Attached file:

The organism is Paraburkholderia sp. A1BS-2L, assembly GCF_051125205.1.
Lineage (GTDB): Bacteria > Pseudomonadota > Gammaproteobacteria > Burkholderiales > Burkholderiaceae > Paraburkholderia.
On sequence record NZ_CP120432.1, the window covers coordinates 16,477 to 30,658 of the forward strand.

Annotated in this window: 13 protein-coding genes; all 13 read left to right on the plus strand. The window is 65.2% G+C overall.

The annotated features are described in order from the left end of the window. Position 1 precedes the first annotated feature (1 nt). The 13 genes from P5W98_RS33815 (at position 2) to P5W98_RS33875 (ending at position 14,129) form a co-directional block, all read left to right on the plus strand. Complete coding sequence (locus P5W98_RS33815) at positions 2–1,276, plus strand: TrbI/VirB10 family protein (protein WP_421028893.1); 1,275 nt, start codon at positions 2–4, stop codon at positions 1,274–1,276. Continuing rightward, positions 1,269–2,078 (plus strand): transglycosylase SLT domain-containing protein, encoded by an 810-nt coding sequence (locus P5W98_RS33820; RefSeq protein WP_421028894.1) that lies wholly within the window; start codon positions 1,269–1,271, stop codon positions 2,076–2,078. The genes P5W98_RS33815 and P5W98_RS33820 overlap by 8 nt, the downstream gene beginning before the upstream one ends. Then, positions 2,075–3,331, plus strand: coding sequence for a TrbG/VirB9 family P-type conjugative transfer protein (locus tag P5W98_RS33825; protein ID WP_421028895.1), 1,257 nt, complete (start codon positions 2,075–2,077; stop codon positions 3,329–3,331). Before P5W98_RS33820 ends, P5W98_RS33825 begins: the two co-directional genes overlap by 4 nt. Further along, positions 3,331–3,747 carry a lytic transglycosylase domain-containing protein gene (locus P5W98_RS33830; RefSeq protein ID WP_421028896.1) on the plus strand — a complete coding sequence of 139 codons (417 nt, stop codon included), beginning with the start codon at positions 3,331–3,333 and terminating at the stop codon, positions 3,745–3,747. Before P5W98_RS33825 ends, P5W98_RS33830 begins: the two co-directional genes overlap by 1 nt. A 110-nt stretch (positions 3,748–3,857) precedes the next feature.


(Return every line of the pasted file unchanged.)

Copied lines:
The organism is Paraburkholderia sp. A1BS-2L, assembly GCF_051125205.1.
Lineage (GTDB): Bacteria > Pseudomonadota > Gammaproteobacteria > Burkholderiales > Burkholderiaceae > Paraburkholderia.
On sequence record NZ_CP120432.1, the window covers coordinates 16,477 to 30,658 of the forward strand.

Annotated in this window: 13 protein-coding genes; all 13 read left to right on the plus strand. The window is 65.2% G+C overall.

The annotated features are described in order from the left end of the window. Position 1 precedes the first annotated feature (1 nt). The 13 genes from P5W98_RS33815 (at position 2) to P5W98_RS33875 (ending at position 14,129) form a co-directional block, all read left to right on the plus strand. Complete coding sequence (locus P5W98_RS33815) at positions 2–1,276, plus strand: TrbI/VirB10 family protein (protein WP_421028893.1); 1,275 nt, start codon at positions 2–4, stop codon at positions 1,274–1,276. Continuing rightward, positions 1,269–2,078 (plus strand): transglycosylase SLT domain-containing protein, encoded by an 810-nt coding sequence (locus P5W98_RS33820; RefSeq protein WP_421028894.1) that lies wholly within the window; start codon positions 1,269–1,271, stop codon positions 2,076–2,078. The genes P5W98_RS33815 and P5W98_RS33820 overlap by 8 nt, the downstream gene beginning before the upstream one ends. Then, positions 2,075–3,331, plus strand: coding sequence for a TrbG/VirB9 family P-type conjugative transfer protein (locus tag P5W98_RS33825; protein ID WP_421028895.1), 1,257 nt, complete (start codon positions 2,075–2,077; stop codon positions 3,329–3,331). Before P5W98_RS33820 ends, P5W98_RS33825 begins: the two co-directional genes overlap by 4 nt. Further along, positions 3,331–3,747 carry a lytic transglycosylase domain-containing protein gene (locus P5W98_RS33830; RefSeq protein ID WP_421028896.1) on the plus strand — a complete coding sequence of 139 codons (417 nt, stop codon included), beginning with the start codon at positions 3,331–3,333 and terminating at the stop codon, positions 3,745–3,747. Before P5W98_RS33825 ends, P5W98_RS33830 begins: the two co-directional genes overlap by 1 nt. A 110-nt stretch (positions 3,748–3,857) precedes the next feature.